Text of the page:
Would it surprise you to learn that between preparation and cooking, nutrient thieves can rob foods of over half their nutrients? Pretty surprising, isn’t it? The culprits of this thievery are water, air, light, heat and pH levels. So, what can you do to keep these nutrient robbers at bay? When preparing food, take the following steps to preserve nutrients as much as possible.
Culprit 1: Water
When food is soaked in water, water-soluble vitamins such as vitamin C, thiamine, and folate can leach into water. To combat this:
- Use as small amount of water as possible
- Use leftover cooking liquid in soup or in another product
- Steam in small batches for best quality
Culprit 2: Air
Some vitamins such as antioxidants are affected by exposure to air.
- Serve fruits and vegetables raw when possible
- Prepare food as close to serving time as possible
- Cut and cook in pieces that are as large as possible
- Store food with airtight covers
Culprit 3: Light
Nutrients such as riboflavin and vitamin A in milk can be lost by exposure to light.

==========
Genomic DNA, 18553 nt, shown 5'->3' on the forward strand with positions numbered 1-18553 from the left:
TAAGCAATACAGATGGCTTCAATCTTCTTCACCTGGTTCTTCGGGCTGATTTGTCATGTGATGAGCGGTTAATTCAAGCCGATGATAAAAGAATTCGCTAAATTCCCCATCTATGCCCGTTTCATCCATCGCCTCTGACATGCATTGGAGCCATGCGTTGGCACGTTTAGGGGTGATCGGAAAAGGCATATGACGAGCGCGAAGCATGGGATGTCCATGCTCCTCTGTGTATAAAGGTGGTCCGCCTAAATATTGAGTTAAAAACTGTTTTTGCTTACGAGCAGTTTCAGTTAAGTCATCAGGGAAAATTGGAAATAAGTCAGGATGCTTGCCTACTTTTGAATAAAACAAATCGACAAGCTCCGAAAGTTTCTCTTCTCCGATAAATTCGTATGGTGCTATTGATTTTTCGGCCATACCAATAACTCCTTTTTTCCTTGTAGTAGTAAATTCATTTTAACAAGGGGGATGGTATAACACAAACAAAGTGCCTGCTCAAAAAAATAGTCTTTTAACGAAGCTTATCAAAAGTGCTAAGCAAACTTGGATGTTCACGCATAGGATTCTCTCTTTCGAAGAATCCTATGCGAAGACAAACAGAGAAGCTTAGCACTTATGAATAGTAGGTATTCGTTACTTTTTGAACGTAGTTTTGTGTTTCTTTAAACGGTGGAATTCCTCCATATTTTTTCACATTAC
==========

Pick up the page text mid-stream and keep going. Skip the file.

- Use a light-obstructing container, such as opaque plastic or cardboard
- Store away from light
Culprit 4: Heat
Heating food causes nutrient loss, especially vitamin C, thiamine and folate.
- Avoid prolonged overcooking. Cook until “just tender” or steam lightly
- Avoid holding cooked foods at prolonged temperatures. Cook in small batches. Over holding is a huge problem. Some senior care centers keep the soup plugged in from before lunch until after dinner…… not cooking, just holding.
Culprit 5: pH Balance
Too much acid (lemon juice) or base (soda) can break down nutrients sensitive to pH levels.
- Put lemon juice on food just before serving to flavor the dish.
These are many of the considerations that help the food you serve to your diners retain its nutritional value. To help you boost the nutritional intake of your residents, we want to offer you a FREE guide to steps of providing enriched food selections for your residents.